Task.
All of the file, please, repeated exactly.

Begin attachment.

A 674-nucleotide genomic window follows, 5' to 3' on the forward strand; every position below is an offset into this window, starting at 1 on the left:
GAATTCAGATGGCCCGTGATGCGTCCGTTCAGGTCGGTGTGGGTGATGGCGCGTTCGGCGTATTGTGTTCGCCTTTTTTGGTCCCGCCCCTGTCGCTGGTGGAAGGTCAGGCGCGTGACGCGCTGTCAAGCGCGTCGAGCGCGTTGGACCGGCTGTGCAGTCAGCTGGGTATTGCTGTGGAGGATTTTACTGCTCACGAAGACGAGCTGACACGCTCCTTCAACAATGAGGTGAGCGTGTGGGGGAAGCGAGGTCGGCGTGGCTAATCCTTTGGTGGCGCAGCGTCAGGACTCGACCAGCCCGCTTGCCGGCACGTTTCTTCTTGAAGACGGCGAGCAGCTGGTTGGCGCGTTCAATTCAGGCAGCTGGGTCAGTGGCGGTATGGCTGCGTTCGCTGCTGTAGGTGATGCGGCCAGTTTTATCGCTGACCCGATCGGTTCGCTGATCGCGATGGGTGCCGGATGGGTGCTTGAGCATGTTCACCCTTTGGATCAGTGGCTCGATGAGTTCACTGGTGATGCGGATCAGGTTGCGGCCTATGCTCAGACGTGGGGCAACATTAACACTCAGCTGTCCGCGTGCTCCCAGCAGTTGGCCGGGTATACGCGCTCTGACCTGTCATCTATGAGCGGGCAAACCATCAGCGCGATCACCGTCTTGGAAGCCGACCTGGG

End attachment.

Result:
A 674-nucleotide genomic window follows, 5' to 3' on the forward strand; every position below is an offset into this window, starting at 1 on the left:
GAATTCAGATGGCCCGTGATGCGTCCGTTCAGGTCGGTGTGGGTGATGGCGCGTTCGGCGTATTGTGTTCGCCTTTTTTGGTCCCGCCCCTGTCGCTGGTGGAAGGTCAGGCGCGTGACGCGCTGTCAAGCGCGTCGAGCGCGTTGGACCGGCTGTGCAGTCAGCTGGGTATTGCTGTGGAGGATTTTACTGCTCACGAAGACGAGCTGACACGCTCCTTCAACAATGAGGTGAGCGTGTGGGGGAAGCGAGGTCGGCGTGGCTAATCCTTTGGTGGCGCAGCGTCAGGACTCGACCAGCCCGCTTGCCGGCACGTTTCTTCTTGAAGACGGCGAGCAGCTGGTTGGCGCGTTCAATTCAGGCAGCTGGGTCAGTGGCGGTATGGCTGCGTTCGCTGCTGTAGGTGATGCGGCCAGTTTTATCGCTGACCCGATCGGTTCGCTGATCGCGATGGGTGCCGGATGGGTGCTTGAGCATGTTCACCCTTTGGATCAGTGGCTCGATGAGTTCACTGGTGATGCGGATCAGGTTGCGGCCTATGCTCAGACGTGGGGCAACATTAACACTCAGCTGTCCGCGTGCTCCCAGCAGTTGGCCGGGTATACGCGCTCTGACCTGTCATCTATGAGCGGGCAAACCATCAGCGCGATCACCGTCTTGGAAGCCGACCTGGG